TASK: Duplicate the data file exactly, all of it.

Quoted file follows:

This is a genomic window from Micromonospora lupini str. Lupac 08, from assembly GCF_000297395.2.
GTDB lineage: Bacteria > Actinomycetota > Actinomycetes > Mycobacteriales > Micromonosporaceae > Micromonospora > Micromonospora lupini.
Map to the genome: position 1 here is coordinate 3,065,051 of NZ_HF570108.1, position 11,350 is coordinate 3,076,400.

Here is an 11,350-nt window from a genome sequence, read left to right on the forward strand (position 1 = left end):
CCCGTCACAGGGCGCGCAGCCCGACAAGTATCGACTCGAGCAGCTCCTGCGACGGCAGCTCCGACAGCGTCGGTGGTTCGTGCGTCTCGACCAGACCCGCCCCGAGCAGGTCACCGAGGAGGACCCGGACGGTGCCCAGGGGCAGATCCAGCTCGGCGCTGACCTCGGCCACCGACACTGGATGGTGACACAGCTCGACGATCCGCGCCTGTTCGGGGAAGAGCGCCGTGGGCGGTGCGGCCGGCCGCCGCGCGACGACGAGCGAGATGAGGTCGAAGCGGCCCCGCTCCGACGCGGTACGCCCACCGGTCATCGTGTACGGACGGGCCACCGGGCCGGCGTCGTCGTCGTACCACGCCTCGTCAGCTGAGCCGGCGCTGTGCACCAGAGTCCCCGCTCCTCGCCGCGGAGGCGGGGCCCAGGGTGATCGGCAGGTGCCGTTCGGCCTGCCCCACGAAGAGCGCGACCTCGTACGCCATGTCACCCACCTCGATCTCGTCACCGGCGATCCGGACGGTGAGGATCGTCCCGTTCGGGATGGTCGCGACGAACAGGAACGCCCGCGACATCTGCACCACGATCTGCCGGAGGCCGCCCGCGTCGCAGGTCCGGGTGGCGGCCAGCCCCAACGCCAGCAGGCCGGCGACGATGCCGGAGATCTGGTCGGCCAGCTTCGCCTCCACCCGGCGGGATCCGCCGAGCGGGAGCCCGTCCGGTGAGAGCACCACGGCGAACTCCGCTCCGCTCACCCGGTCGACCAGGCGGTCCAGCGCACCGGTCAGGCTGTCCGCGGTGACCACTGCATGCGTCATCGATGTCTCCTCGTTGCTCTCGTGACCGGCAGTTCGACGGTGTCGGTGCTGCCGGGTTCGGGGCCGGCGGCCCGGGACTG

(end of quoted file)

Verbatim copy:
This is a genomic window from Micromonospora lupini str. Lupac 08, from assembly GCF_000297395.2.
GTDB lineage: Bacteria > Actinomycetota > Actinomycetes > Mycobacteriales > Micromonosporaceae > Micromonospora > Micromonospora lupini.
Map to the genome: position 1 here is coordinate 3,065,051 of NZ_HF570108.1, position 11,350 is coordinate 3,076,400.

Here is an 11,350-nt window from a genome sequence, read left to right on the forward strand (position 1 = left end):
CCCGTCACAGGGCGCGCAGCCCGACAAGTATCGACTCGAGCAGCTCCTGCGACGGCAGCTCCGACAGCGTCGGTGGTTCGTGCGTCTCGACCAGACCCGCCCCGAGCAGGTCACCGAGGAGGACCCGGACGGTGCCCAGGGGCAGATCCAGCTCGGCGCTGACCTCGGCCACCGACACTGGATGGTGACACAGCTCGACGATCCGCGCCTGTTCGGGGAAGAGCGCCGTGGGCGGTGCGGCCGGCCGCCGCGCGACGACGAGCGAGATGAGGTCGAAGCGGCCCCGCTCCGACGCGGTACGCCCACCGGTCATCGTGTACGGACGGGCCACCGGGCCGGCGTCGTCGTCGTACCACGCCTCGTCAGCTGAGCCGGCGCTGTGCACCAGAGTCCCCGCTCCTCGCCGCGGAGGCGGGGCCCAGGGTGATCGGCAGGTGCCGTTCGGCCTGCCCCACGAAGAGCGCGACCTCGTACGCCATGTCACCCACCTCGATCTCGTCACCGGCGATCCGGACGGTGAGGATCGTCCCGTTCGGGATGGTCGCGACGAACAGGAACGCCCGCGACATCTGCACCACGATCTGCCGGAGGCCGCCCGCGTCGCAGGTCCGGGTGGCGGCCAGCCCCAACGCCAGCAGGCCGGCGACGATGCCGGAGATCTGGTCGGCCAGCTTCGCCTCCACCCGGCGGGATCCGCCGAGCGGGAGCCCGTCCGGTGAGAGCACCACGGCGAACTCCGCTCCGCTCACCCGGTCGACCAGGCGGTCCAGCGCACCGGTCAGGCTGTCCGCGGTGACCACTGCATGCGTCATCGATGTCTCCTCGTTGCTCTCGTGACCGGCAGTTCGACGGTGTCGGTGCTGCCGGGTTCGGGGCCGGCGGCCCGGGACTG